Though the modern representations of a “knowledge worker” often refer to the likes of software engineers, financial wizards, doctors and lawyers, it is worth noting that knowledge work is actually performed in every kind of industry. For instance, there are knowledge workers in everything from agriculture (plant genetics) to zoology (migration analysis). Additionally, any sort of process or management improvement, whether in the organisational structure of a large bank or the efficiency of a chicken farm, is a form of knowledge work.
The point here is to de-emphasise any hard link between knowledge work and specific “knowledge-based industries”. While some sectors do have a greater dependence on knowledge work, in today’s modern, complex, globalised world, where many organisations strive for flat structures and open communication lines, there are many workers across a broad swathe of the economy who may actually have elements of knowledge work in their jobs. For instance, the personal assistant who recommends a simple energy efficiency measure that saves the firm money has, in effect, performed knowledge work.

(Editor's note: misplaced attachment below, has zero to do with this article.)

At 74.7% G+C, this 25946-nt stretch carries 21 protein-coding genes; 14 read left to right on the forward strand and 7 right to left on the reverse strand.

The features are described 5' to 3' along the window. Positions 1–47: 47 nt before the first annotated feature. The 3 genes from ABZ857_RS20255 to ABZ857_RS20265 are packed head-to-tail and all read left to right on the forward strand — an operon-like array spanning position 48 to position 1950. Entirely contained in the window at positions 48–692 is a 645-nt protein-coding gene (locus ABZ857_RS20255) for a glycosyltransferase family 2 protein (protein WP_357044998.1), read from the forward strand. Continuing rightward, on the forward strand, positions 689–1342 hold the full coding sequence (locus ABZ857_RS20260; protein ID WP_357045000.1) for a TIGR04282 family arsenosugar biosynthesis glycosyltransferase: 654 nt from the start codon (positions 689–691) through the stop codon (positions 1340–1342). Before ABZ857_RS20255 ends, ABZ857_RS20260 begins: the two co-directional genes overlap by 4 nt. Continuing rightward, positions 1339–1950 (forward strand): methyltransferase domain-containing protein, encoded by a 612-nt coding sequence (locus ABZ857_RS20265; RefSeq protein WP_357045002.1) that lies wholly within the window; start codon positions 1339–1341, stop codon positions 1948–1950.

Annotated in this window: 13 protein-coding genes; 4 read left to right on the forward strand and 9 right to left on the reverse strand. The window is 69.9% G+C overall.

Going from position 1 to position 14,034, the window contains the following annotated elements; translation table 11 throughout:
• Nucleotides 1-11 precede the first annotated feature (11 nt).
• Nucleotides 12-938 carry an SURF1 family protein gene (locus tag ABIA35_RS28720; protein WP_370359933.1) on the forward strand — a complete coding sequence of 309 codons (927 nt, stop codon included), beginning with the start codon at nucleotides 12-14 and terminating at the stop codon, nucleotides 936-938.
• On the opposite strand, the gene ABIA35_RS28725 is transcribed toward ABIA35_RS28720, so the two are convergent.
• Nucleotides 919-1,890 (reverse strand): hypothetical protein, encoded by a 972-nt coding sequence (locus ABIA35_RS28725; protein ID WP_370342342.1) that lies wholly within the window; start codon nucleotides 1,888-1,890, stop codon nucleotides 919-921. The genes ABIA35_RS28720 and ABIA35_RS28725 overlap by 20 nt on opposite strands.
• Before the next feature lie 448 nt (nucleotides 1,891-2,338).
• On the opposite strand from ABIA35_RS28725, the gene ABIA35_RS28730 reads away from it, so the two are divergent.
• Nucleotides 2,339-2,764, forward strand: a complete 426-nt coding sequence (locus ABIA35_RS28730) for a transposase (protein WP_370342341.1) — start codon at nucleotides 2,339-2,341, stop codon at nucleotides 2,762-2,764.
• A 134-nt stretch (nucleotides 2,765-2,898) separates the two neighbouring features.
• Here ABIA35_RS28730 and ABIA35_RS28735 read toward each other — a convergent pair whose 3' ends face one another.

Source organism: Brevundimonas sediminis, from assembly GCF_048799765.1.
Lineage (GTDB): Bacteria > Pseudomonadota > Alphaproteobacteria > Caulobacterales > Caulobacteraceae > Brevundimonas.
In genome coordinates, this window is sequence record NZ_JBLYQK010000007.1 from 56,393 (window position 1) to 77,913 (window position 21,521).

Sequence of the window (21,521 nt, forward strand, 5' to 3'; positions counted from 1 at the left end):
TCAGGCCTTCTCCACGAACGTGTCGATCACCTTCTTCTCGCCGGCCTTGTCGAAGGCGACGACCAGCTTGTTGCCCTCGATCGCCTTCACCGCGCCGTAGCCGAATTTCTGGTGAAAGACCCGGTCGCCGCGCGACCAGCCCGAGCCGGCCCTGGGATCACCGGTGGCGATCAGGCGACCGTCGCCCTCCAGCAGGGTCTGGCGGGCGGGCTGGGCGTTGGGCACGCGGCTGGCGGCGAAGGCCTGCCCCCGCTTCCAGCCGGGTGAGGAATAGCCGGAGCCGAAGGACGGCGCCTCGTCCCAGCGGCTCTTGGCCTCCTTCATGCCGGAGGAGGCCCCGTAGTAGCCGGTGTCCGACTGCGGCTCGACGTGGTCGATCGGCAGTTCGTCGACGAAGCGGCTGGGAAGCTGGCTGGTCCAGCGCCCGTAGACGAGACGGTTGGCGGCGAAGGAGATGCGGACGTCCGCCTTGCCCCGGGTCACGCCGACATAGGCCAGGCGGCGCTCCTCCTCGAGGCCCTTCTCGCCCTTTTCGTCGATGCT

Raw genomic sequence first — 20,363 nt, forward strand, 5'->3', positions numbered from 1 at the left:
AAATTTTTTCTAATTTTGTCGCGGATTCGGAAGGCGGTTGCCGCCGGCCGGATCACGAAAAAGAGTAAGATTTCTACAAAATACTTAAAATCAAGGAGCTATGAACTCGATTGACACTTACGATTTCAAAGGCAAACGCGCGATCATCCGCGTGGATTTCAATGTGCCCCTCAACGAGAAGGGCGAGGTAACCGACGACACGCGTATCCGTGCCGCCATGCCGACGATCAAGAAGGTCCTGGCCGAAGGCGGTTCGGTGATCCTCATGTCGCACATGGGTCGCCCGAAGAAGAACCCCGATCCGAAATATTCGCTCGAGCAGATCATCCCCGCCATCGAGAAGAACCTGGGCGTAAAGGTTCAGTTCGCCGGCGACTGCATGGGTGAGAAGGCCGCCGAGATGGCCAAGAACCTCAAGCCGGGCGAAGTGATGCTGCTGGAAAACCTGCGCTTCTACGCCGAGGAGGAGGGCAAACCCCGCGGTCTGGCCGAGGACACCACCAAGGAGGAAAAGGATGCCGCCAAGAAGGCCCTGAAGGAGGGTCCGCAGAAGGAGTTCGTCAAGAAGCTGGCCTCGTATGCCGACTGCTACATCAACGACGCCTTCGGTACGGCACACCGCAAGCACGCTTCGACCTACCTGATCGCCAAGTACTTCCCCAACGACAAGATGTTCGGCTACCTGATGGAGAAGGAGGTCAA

Rather than focussing on specific professions or industries, then, it is perhaps more important to examine the attributes that a person must have in order to perform knowledge work well, and specifically how it differs from manual work.
Frederick Taylor was an American mechanical engineer who aimed to improve industrial efficiency in a manufacturing-dominated economy. He lived from 1856 to 1915, about a century before Peter Drucker. By comparing Taylor’s views on manual work with Drucker’s views on knowledge work, we can better understand the cognitive, intellectual and professional skills that each demand.
|Frederick Taylor on Manual Work||Peter Drucker on Knowledge Work|
|Define the task||Understand the task|
|Command and control||Give autonomy|
|Strict standards||Continuous innovation|
|Focus on quantity||Focus on quality|
|Measure performance to strict standards||Continuously learn and teach|
|Minimise cost of workers for a task||Treat workers as assets and not as costs|
(Source: Reinvent Your Enterprise, Jack Bergstrand, 2009)[iii]
A corollary of that is that the drivers of productivity in manual and knowledge work are significantly different.